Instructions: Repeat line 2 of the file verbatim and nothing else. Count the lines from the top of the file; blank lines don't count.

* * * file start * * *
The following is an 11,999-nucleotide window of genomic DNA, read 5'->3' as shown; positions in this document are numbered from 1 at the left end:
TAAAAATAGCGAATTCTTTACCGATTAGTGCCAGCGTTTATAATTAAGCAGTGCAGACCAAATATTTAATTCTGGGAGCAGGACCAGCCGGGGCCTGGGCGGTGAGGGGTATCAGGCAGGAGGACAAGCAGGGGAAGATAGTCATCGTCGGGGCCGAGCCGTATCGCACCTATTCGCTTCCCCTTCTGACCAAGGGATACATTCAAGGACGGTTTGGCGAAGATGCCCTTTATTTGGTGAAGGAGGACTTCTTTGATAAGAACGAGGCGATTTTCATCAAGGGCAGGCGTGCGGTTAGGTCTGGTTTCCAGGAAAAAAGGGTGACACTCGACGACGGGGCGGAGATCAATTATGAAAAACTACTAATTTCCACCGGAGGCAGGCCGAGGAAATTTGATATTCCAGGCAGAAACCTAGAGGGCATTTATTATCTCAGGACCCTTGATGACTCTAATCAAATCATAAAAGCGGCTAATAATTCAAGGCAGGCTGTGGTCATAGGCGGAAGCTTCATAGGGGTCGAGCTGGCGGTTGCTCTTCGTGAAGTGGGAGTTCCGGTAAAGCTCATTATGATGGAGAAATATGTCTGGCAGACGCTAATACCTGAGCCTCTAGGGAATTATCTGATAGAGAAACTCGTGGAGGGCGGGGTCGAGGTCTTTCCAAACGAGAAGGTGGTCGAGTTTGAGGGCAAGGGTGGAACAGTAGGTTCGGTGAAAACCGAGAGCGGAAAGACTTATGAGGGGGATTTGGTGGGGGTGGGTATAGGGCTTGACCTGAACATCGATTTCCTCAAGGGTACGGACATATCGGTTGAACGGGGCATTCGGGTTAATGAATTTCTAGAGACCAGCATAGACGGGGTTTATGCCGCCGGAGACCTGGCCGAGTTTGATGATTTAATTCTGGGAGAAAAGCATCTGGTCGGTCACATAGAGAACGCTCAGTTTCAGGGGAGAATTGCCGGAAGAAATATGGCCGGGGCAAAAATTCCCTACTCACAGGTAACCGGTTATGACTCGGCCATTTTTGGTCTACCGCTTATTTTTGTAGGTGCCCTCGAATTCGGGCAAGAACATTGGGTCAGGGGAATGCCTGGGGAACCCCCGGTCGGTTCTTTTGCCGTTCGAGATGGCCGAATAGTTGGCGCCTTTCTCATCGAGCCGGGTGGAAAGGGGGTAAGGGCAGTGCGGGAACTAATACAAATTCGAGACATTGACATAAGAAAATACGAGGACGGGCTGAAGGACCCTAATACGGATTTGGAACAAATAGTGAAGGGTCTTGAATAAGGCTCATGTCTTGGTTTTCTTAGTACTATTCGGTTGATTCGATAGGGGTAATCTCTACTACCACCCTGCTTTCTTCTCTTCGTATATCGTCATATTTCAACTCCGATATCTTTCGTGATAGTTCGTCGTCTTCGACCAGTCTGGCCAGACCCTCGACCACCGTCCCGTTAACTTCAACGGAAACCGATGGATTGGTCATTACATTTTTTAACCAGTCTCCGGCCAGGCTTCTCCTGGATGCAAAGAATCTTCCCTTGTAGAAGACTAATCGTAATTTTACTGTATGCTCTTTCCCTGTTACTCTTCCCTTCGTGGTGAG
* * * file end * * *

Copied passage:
TAAAAATAGCGAATTCTTTACCGATTAGTGCCAGCGTTTATAATTAAGCAGTGCAGACCAAATATTTAATTCTGGGAGCAGGACCAGCCGGGGCCTGGGCGGTGAGGGGTATCAGGCAGGAGGACAAGCAGGGGAAGATAGTCATCGTCGGGGCCGAGCCGTATCGCACCTATTCGCTTCCCCTTCTGACCAAGGGATACATTCAAGGACGGTTTGGCGAAGATGCCCTTTATTTGGTGAAGGAGGACTTCTTTGATAAGAACGAGGCGATTTTCATCAAGGGCAGGCGTGCGGTTAGGTCTGGTTTCCAGGAAAAAAGGGTGACACTCGACGACGGGGCGGAGATCAATTATGAAAAACTACTAATTTCCACCGGAGGCAGGCCGAGGAAATTTGATATTCCAGGCAGAAACCTAGAGGGCATTTATTATCTCAGGACCCTTGATGACTCTAATCAAATCATAAAAGCGGCTAATAATTCAAGGCAGGCTGTGGTCATAGGCGGAAGCTTCATAGGGGTCGAGCTGGCGGTTGCTCTTCGTGAAGTGGGAGTTCCGGTAAAGCTCATTATGATGGAGAAATATGTCTGGCAGACGCTAATACCTGAGCCTCTAGGGAATTATCTGATAGAGAAACTCGTGGAGGGCGGGGTCGAGGTCTTTCCAAACGAGAAGGTGGTCGAGTTTGAGGGCAAGGGTGGAACAGTAGGTTCGGTGAAAACCGAGAGCGGAAAGACTTATGAGGGGGATTTGGTGGGGGTGGGTATAGGGCTTGACCTGAACATCGATTTCCTCAAGGGTACGGACATATCGGTTGAACGGGGCATTCGGGTTAATGAATTTCTAGAGACCAGCATAGACGGGGTTTATGCCGCCGGAGACCTGGCCGAGTTTGATGATTTAATTCTGGGAGAAAAGCATCTGGTCGGTCACATAGAGAACGCTCAGTTTCAGGGGAGAATTGCCGGAAGAAATATGGCCGGGGCAAAAATTCCCTACTCACAGGTAACCGGTTATGACTCGGCCATTTTTGGTCTACCGCTTATTTTTGTAGGTGCCCTCGAATTCGGGCAAGAACATTGGGTCAGGGGAATGCCTGGGGAACCCCCGGTCGGTTCTTTTGCCGTTCGAGATGGCCGAATAGTTGGCGCCTTTCTCATCGAGCCGGGTGGAAAGGGGGTAAGGGCAGTGCGGGAACTAATACAAATTCGAGACATTGACATAAGAAAATACGAGGACGGGCTGAAGGACCCTAATACGGATTTGGAACAAATAGTGAAGGGTCTTGAATAAGGCTCATGTCTTGGTTTTCTTAGTACTATTCGGTTGATTCGATAGGGGTAATCTCTACTACCACCCTGCTTTCTTCTCTTCGTATATCGTCATATTTCAACTCCGATATCTTTCGTGATAGTTCGTCGTCTTCGACCAGTCTGGCCAGACCCTCGACCACCGTCCCGTTAACTTCAACGGAAACCGATGGATTGGTCATTACATTTTTTAACCAGTCTCCGGCCAGGCTTCTCCTGGATGCAAAGAATCTTCCCTTGTAGAAGACTAATCGTAATTTTACTGTATGCTCTTTCCCTGTTACTCTTCCCTTCGTGGTGAG